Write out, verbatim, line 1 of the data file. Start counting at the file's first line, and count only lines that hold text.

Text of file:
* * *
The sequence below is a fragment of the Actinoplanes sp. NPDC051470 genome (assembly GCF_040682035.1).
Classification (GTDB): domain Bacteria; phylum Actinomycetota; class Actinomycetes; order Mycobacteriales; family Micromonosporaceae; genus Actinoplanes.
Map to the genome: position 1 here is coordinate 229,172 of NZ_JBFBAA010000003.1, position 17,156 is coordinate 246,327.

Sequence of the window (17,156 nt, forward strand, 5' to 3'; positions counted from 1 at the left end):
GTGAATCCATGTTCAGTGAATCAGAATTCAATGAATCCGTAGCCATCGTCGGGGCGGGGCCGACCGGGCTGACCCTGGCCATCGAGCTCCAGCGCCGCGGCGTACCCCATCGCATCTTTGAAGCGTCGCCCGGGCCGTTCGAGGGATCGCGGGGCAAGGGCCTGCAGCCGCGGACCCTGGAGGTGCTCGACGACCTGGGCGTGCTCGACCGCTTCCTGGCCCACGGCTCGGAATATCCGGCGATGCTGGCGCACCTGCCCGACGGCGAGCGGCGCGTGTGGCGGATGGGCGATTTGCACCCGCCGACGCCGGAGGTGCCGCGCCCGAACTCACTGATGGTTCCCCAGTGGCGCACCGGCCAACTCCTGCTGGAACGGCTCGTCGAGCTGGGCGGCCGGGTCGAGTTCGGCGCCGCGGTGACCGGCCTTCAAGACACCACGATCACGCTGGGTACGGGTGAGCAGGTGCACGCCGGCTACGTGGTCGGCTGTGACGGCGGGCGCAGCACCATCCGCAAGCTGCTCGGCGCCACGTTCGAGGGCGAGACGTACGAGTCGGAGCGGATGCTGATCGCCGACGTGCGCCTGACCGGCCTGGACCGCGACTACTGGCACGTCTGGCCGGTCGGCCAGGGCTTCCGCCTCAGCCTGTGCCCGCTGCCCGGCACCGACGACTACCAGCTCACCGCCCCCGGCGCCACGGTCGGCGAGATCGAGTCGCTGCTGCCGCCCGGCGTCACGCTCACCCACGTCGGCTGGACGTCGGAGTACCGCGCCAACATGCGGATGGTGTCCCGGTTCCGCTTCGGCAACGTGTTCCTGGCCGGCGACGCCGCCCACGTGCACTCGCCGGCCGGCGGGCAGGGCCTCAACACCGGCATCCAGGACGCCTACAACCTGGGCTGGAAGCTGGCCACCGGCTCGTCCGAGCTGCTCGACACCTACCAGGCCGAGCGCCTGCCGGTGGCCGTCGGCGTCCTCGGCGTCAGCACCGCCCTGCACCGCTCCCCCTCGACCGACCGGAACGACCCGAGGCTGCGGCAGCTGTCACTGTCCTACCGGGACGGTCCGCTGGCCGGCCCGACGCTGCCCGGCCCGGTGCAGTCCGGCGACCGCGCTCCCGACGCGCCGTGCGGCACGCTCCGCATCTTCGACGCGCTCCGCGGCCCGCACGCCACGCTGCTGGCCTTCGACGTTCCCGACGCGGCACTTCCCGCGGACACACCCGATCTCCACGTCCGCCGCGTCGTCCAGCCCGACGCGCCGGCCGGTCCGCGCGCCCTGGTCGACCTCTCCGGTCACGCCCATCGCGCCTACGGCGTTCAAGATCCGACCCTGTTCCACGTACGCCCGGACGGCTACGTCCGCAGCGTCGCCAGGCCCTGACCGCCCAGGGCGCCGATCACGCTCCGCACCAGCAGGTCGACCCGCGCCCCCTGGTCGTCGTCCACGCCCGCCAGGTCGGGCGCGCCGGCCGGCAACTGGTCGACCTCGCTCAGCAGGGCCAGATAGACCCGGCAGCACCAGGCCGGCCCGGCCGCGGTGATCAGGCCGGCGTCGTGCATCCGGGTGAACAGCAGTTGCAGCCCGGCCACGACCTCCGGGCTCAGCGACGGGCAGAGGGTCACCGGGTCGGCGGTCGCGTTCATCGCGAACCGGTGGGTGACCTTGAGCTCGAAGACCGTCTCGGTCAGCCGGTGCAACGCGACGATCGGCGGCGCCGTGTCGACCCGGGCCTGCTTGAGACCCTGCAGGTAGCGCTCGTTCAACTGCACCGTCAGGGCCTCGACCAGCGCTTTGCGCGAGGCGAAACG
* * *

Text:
The sequence below is a fragment of the Actinoplanes sp. NPDC051470 genome (assembly GCF_040682035.1).